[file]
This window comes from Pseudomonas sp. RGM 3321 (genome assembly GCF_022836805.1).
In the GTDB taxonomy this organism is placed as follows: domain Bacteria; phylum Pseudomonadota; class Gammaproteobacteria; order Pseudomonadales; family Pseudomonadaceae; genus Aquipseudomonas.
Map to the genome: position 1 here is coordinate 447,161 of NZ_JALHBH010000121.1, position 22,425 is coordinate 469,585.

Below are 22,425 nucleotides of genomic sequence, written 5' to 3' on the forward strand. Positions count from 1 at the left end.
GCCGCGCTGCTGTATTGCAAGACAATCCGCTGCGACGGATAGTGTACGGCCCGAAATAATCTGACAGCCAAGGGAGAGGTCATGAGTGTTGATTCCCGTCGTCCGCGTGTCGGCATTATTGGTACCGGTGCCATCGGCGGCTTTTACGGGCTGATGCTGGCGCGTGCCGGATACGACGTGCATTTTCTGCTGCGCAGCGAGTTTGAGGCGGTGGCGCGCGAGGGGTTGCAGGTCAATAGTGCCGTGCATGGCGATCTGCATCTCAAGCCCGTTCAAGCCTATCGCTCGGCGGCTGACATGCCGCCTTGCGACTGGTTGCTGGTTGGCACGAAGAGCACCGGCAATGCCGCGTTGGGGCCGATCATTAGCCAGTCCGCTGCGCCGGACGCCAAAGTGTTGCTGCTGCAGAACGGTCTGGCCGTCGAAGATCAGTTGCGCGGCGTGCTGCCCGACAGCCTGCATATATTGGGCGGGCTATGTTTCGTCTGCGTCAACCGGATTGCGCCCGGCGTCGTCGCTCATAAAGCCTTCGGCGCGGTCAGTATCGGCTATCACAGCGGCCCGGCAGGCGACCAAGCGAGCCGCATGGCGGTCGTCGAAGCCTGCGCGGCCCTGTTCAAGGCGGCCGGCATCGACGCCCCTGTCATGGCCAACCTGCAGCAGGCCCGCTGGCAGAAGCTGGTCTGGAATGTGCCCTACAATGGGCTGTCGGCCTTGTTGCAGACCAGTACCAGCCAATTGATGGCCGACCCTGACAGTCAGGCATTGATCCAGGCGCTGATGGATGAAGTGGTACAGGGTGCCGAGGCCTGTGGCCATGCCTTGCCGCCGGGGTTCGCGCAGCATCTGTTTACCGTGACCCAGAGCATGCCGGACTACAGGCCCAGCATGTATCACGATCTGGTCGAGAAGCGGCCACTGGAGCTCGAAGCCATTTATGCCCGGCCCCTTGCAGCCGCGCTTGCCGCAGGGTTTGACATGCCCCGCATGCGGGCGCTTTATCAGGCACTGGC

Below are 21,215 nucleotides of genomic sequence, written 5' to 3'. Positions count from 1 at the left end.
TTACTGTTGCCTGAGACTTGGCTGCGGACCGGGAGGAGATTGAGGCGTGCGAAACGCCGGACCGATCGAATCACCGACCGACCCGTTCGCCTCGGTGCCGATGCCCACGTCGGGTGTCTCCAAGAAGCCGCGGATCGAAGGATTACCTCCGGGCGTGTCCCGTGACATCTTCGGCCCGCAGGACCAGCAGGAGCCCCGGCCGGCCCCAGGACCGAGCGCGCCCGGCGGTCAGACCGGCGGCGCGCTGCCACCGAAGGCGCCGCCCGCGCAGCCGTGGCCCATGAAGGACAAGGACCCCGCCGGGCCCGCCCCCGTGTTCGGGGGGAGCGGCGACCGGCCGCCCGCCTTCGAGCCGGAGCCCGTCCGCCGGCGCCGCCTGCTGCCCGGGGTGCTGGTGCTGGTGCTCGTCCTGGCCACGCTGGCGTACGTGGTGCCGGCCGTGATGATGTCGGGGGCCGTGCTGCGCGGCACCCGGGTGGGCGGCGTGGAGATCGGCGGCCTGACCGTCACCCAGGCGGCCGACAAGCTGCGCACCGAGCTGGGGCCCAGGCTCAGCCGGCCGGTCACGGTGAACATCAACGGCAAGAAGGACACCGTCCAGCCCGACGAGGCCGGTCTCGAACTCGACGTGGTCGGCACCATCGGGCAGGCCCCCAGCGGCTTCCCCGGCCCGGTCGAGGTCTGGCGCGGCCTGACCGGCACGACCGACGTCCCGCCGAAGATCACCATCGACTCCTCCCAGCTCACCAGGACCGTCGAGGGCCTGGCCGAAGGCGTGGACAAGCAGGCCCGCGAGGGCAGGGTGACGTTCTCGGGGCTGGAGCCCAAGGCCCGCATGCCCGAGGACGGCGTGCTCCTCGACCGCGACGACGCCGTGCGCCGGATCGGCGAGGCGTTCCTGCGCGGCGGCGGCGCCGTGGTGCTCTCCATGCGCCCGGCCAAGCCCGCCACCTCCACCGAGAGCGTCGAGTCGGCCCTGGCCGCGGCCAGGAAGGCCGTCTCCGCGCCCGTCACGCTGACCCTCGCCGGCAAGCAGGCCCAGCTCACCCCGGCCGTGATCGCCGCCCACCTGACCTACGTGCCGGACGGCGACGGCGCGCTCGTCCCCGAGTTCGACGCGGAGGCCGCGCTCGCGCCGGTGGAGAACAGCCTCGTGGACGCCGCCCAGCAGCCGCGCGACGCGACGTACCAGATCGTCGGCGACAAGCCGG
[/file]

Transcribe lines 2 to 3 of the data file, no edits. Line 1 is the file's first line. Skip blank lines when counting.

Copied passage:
In the GTDB taxonomy this organism is placed as follows: domain Bacteria; phylum Pseudomonadota; class Gammaproteobacteria; order Pseudomonadales; family Pseudomonadaceae; genus Aquipseudomonas.
Map to the genome: position 1 here is coordinate 447,161 of NZ_JALHBH010000121.1, position 22,425 is coordinate 469,585.